One can even argue, as I did while teaching at Denver Seminary in the early 1990s, that the world of entertainment has become one of the major venues for "spiritual" searching among average Americans. This is especially true for those living in "Oprah America" -- the zone between traditional religious institutions and the rapidly growing atheist-agnostic-Nones camp.
Do most religious leaders understand this dynamic? In my experience, alas, the answer is "not many."
But every now and then you can see this "Church of the Masses" side of entertainment culture (to use the title of the blog that screenwriter Barbara Nicolosi Harrington produced for many years) break out into public media.
There was a beautiful example the other day in The Washington Post, in the form of an intense Michelle Boorstein feature with this headline: "How the Oscar-winning ‘Coco’ and its fantastical afterlife forced us to talk about death."
This is long, but it's important to connect the dots in this vivid overture:
I’m not Mexican, I’ve never celebrated Día de los Muertos, but I sobbed my way through “Coco,” the animated film that won at Sunday’s Oscars for its vibrant, orange-petal-filled depiction of the afterlife.
Having lost my mother somewhat recently, I found it seductive and mesmerizing to sit in a dark room full of other people and together, in front of a huge screen, plunge into the fantastical afterlife depicted in “Coco,” a detailed world where the dead picnic, party — and watch over the living attentively. My mind drifted to a skeleton version of my mother, impeccably dressed in a sweater-skirt set, in her law office or at some craft show and just as voracious and judgey as ever, schmoozing with the load of relatives and friends who preceded her in death — a possibility just too tempting. And the closeness and the longing between the living and the dead in the film left me a puddle.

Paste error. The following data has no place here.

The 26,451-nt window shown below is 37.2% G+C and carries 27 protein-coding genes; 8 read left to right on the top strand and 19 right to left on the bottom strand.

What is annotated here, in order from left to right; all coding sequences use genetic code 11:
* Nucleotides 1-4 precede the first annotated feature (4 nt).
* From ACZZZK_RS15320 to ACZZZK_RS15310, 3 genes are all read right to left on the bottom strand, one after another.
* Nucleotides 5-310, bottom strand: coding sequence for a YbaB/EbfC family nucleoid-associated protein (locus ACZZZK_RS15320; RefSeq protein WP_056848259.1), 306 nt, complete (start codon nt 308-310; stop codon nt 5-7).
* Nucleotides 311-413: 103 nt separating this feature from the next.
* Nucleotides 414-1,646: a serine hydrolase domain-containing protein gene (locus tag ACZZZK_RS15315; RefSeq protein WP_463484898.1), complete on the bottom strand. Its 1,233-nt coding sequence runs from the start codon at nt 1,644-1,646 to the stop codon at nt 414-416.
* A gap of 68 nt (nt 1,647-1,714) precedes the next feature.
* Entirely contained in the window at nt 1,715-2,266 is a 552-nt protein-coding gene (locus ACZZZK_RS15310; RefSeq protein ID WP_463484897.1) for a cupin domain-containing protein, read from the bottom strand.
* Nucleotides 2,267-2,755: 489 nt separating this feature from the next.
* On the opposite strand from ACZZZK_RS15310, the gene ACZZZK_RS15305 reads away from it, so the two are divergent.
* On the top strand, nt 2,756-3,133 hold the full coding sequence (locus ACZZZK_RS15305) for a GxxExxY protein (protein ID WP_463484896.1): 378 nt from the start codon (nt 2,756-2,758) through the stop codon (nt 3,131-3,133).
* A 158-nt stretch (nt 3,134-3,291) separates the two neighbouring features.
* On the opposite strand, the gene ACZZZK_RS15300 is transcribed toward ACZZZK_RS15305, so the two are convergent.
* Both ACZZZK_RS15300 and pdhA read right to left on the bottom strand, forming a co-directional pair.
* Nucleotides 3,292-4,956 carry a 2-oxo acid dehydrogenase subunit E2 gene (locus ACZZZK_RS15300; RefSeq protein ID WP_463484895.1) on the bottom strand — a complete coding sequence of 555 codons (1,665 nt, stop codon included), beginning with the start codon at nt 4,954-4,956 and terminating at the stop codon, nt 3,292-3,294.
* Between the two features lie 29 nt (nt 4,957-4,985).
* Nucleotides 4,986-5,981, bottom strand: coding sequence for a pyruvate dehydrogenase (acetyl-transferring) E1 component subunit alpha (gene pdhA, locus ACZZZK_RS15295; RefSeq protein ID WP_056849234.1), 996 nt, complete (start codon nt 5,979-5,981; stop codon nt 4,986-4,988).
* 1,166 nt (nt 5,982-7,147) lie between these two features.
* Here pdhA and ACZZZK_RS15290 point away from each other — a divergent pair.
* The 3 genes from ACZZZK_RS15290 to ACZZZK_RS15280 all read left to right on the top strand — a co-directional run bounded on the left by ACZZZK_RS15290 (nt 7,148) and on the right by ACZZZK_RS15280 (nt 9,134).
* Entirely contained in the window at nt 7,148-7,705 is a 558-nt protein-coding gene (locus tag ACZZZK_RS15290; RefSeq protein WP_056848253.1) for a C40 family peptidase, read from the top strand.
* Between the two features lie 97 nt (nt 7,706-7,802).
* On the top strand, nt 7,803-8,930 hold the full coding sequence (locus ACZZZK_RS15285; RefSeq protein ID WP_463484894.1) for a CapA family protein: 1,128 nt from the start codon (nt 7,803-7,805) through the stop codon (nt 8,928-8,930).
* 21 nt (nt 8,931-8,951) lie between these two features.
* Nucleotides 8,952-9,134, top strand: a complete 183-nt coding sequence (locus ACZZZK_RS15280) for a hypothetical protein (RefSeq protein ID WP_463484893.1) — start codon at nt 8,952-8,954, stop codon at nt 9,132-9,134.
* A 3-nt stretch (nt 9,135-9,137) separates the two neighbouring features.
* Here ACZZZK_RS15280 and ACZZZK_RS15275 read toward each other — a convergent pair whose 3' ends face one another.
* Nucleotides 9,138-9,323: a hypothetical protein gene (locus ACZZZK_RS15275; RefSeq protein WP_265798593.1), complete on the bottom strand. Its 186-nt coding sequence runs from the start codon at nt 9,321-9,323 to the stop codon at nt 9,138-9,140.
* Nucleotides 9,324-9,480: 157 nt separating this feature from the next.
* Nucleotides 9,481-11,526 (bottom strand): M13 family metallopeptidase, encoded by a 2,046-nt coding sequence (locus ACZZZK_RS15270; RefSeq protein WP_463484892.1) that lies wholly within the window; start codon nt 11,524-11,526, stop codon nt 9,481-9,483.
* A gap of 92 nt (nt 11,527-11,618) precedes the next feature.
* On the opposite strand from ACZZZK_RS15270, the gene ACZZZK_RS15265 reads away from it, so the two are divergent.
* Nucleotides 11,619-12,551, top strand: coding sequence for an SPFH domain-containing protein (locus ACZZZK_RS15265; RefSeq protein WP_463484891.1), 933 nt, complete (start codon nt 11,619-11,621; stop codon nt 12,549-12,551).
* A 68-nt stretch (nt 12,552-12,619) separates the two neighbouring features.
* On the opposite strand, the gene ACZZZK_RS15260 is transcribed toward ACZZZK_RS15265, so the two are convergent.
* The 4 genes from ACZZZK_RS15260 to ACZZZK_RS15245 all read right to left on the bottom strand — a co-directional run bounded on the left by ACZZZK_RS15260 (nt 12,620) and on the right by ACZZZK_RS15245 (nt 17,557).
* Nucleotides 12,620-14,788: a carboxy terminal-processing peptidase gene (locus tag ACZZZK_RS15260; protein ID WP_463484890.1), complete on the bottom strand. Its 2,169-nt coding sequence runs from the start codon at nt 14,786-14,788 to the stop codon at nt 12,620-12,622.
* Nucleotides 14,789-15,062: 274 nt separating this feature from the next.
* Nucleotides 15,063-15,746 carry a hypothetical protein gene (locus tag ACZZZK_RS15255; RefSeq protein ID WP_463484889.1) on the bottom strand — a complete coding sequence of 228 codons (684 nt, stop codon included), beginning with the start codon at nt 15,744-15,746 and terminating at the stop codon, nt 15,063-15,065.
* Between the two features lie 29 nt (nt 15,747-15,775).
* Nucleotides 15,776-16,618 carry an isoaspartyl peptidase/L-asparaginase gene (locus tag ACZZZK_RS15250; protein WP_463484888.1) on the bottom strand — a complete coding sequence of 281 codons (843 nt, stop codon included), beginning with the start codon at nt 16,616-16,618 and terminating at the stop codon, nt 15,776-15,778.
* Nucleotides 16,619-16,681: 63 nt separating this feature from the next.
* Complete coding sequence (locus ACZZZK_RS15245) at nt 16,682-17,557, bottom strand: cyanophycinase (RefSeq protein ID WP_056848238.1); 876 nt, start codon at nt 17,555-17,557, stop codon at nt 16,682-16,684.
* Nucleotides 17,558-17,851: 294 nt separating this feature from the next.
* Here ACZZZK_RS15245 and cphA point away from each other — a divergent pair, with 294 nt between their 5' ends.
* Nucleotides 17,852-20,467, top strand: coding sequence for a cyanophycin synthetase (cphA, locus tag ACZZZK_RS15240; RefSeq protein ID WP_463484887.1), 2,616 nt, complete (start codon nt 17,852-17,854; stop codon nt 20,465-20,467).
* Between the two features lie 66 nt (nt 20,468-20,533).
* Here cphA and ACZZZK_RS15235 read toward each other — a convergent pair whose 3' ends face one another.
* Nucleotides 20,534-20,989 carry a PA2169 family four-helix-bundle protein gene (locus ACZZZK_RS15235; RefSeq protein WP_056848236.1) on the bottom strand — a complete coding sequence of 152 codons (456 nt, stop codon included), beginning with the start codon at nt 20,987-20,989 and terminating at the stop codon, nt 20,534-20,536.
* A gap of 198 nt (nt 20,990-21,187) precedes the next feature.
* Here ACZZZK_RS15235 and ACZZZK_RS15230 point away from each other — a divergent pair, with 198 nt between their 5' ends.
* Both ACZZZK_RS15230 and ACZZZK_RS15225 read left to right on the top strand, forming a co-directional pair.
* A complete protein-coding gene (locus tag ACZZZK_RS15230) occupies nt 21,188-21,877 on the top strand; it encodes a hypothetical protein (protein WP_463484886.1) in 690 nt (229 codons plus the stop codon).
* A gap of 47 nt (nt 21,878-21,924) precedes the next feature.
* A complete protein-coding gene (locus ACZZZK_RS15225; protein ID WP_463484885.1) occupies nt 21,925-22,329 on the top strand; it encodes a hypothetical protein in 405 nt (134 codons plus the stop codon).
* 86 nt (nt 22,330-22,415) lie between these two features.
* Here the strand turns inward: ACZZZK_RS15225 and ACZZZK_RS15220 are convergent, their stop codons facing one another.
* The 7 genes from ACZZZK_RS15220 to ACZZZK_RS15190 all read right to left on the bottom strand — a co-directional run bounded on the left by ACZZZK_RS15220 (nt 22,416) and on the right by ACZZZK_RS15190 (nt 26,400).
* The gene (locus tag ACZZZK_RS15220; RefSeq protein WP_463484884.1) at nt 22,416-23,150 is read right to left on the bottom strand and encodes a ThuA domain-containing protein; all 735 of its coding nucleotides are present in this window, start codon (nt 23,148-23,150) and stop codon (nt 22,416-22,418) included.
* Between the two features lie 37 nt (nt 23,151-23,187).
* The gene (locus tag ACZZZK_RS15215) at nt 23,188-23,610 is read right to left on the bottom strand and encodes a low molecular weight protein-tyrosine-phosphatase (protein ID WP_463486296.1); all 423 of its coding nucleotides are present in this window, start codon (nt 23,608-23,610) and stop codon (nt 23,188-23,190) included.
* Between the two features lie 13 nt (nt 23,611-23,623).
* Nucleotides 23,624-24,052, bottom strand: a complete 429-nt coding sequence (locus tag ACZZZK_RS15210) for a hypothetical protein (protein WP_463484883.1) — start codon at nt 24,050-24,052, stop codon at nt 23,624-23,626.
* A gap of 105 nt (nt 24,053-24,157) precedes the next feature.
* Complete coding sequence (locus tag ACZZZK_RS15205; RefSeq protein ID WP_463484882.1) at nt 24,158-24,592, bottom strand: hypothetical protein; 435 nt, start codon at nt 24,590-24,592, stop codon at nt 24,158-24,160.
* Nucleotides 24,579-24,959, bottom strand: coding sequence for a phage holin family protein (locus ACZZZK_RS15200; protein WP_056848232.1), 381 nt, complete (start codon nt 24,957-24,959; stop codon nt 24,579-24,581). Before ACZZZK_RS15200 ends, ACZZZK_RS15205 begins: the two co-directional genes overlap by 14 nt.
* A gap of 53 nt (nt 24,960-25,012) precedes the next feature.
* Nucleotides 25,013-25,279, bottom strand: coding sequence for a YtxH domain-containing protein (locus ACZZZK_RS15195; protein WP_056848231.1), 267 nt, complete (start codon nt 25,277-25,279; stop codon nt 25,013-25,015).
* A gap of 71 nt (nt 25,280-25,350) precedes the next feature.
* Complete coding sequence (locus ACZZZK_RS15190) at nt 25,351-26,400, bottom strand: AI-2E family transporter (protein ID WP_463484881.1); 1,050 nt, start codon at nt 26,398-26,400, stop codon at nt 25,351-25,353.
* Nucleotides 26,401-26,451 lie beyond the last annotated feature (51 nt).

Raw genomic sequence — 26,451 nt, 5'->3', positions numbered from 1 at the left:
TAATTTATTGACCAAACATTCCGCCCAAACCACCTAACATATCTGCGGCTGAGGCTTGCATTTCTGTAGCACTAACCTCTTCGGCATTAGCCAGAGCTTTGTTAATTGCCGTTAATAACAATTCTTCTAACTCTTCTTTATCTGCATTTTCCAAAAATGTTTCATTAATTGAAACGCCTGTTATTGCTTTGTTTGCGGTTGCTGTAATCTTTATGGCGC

Yeah, yeah, I know. It’s an animated film, a project launched probably not by hospice workers and clergy but Hollywood consultants and focus groups. And the story line of a family whose mourning and loss are eased by a guitar-playing little boy, a dopey dog and a father’s love for the chubby little girl he left behind in death? Sappiness defined. Even my 8-year-old teased me for crying.
But I have blurry ideas of what happens after death. That attribute makes me extremely common in a country where people are rapidly ditching institutional religion, with its paradigms, rules and stories, but remain mostly uncomfortable or unwilling to think deeply or talk with others about what they do believe and imagine, if anything, about the afterlife.
The bottom line? Let us attend.
Americans have very few, if any, shared spiritual spaces. Which is why “Coco” and other mega-pop-culture experiences may be in modern times a kind of sanctuary, the closest thing we have -- however cheesy it may seem -- to “talking” about the religious or supernatural spheres in which all but the most hardcore nonbelievers still dabble. For many of us, these experiences open a door with others, and with ourselves, to touch the few religious topics that still feel widely relevant.
There are news stories in there. If editors can see them.
There are sermons in there, too. If religious leaders can see them.